It's ironic. But the Democrats' grip on the House of Representatives started to loosen even before the 2008 election.
That's the election where Democrats rode President Obama's coattails and padded their Congressional majority, pocketing 21 additional House seats in places like Ohio, Florida, Connecticut, Virginia, Alabama and Mississippi.
The beginning of the end for House Democrats came on September 29, 2008, a full five weeks before the election.
That's the day when a coalition of Congressional Democrats and Republicans teamed with the Bush Administration to bring the $787 billion Troubled Asset Relief Program to the House floor for a vote.
In the vernacular of Washington acronyms, the legislation became known as TARP.
But it was too late. The public already thought of it as a bailout.
After a bailout for AIG....
After the bailout for Lehman Brothers....
Amid talk of a bailout for the auto industry....
You get the picture.
Democrats didn't want to bring TARP to the floor. Republicans didn't want to bring it to the floor. House Minority Leader John Boehner (R-OH) described it as a "mud sandwich." But there the TARP bill lay. As the world's economy swung in the balance.
Had the measure failed, it's likely the credit markets would have dried up, initiating global, financial shockwaves and tanking markets worldwide.
The majority party felt it had no choice. Leaders hustled the legislation to the calendar, confident they could cobble together a coalition of Democrats and some Republicans to pass the bill.
The vote disintegrated on the House floor. Concurrently, the Dow cratered 777 points, the largest single-day drop in history.
Conservatives reveled in the defeat, arguing that legislation was a colossal overreach of the federal government.
"The market may be down," exclaimed Rep. Virginia Foxx (R-NC), "But the Constitution is up."
Later that week, the Senate overwhelmingly passed the TARP bill, with then-presidential contenders Barack Obama and John McCain jetting back to Washington from the campaign trail to vote. House leaders scrambled and finally forged enough votes to drag the beleaguered legislation across the finish line.
In November, voters elected Mr. Obama and rewarded Democrats with a burgeoning majority in both bodies of Congress.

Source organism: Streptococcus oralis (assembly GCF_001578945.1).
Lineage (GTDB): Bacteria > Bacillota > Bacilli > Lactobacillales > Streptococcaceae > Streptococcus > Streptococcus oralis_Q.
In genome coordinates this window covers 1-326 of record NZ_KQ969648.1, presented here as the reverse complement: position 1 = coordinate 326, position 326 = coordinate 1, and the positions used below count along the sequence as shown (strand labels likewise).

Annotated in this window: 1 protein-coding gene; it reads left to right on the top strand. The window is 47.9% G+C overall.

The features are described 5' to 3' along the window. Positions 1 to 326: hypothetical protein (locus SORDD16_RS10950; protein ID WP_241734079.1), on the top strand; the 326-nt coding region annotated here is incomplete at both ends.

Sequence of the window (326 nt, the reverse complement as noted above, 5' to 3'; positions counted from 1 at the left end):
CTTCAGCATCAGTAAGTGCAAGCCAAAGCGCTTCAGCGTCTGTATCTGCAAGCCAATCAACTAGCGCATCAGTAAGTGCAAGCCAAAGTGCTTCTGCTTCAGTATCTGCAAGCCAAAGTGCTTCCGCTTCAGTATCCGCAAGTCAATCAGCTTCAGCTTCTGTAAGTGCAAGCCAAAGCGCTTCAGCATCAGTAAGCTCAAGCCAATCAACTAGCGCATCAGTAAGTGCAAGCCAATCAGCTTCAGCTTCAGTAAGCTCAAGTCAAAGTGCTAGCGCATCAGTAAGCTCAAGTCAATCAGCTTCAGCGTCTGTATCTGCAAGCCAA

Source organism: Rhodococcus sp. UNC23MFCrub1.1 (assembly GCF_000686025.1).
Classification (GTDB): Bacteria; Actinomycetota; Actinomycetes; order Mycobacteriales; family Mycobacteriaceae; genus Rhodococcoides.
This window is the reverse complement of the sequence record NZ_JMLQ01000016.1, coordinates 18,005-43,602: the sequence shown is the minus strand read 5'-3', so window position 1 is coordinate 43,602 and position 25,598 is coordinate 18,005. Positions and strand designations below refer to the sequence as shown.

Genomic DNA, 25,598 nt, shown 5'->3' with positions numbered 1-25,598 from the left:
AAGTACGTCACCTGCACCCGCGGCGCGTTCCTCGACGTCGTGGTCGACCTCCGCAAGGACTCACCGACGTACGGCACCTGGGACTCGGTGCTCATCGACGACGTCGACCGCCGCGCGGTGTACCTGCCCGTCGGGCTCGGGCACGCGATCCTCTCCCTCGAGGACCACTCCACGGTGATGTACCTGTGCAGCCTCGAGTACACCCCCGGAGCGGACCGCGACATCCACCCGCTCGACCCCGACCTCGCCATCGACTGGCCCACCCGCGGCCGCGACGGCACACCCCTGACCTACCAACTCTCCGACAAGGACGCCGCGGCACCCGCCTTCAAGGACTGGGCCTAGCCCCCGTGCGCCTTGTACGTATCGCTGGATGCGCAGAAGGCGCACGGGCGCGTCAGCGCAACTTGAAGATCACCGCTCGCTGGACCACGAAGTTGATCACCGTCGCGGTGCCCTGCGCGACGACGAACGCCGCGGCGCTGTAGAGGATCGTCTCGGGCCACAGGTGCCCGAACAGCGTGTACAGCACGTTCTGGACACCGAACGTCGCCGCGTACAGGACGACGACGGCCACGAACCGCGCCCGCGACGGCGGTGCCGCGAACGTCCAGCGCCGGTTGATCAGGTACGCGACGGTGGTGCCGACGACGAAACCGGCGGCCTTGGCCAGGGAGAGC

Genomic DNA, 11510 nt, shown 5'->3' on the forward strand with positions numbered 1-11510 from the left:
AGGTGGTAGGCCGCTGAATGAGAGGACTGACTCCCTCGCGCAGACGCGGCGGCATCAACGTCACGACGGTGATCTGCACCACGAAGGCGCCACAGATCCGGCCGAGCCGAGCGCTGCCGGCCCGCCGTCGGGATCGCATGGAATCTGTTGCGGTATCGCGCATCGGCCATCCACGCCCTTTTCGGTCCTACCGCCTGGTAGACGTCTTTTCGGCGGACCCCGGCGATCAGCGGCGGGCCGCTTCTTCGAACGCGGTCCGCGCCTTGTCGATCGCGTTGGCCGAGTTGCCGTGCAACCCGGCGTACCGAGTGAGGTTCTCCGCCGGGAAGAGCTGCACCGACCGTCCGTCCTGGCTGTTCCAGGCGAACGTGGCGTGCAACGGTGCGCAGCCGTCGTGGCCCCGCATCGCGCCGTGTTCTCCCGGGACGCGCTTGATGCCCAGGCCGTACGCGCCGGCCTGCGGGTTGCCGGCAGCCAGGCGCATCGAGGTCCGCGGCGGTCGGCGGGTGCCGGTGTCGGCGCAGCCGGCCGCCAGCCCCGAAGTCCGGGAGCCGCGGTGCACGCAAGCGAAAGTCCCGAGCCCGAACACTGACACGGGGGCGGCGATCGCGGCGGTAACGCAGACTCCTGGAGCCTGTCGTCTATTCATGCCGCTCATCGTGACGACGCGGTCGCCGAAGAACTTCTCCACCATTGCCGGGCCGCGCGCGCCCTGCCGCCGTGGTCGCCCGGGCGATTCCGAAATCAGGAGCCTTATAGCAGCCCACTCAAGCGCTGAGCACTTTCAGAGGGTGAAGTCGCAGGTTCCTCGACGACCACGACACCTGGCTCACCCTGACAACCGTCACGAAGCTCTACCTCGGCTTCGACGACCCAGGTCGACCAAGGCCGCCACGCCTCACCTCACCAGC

But the damage was already done with TARP.
A few months later, President Obama authored a $700 billion stimulus package designed to jumpstart the feeble economy. Many of the Democrats just elected in the fall elections voted for it. And nary a Republican backed it in the House, bucking the wave.
Republicans refused to be cowed by the new president. And the unanimous Republican opposition enabled House GOPers to contrast themselves to the Democrats, many of them representing vulnerable seats, in only their first or second term.
Then came the climate bill. Followed by health care reform. Only opponents of the legislation didn't describe it as health care reform.
They called it "Obamacare."
The health care bill was the final nail in the Democrats' coffin, started by TARP. A Republican Administration drafted TARP. But who originated it didn't matter any more. The size of government grew exponentially. Spending skyrocketed. And the sheer size and audacity of TARP offended millions of Americans.
"Why should Wall Street fat cats get a bailout when we're just struggling to make ends meet here in rustbelt Ohio?" they'd ask.
Democrats may have bought the farm with health care and cap-and-trade. But TARP was the prime mover. And the word "bailout" became synonymous with many of the Democrats' policies, even though Boehner and Minority Whip Eric Cantor (R-VA) voted for TARP.
Perception is reality in politics. And TARP already molded the narrative. Voters quickly presumed Democrats were exploding the deficit, were stymied by the economy and were frittering precious time on frivolous issues.
It was almost all too easy for Republicans. Boehner repeatedly drove home his mantra "Where are the jobs?" And as spending ballooned, Cantor crafted YouCut, a populist, online effort that invited citizens to vote on which government initiative they'd like to see face the chopping block.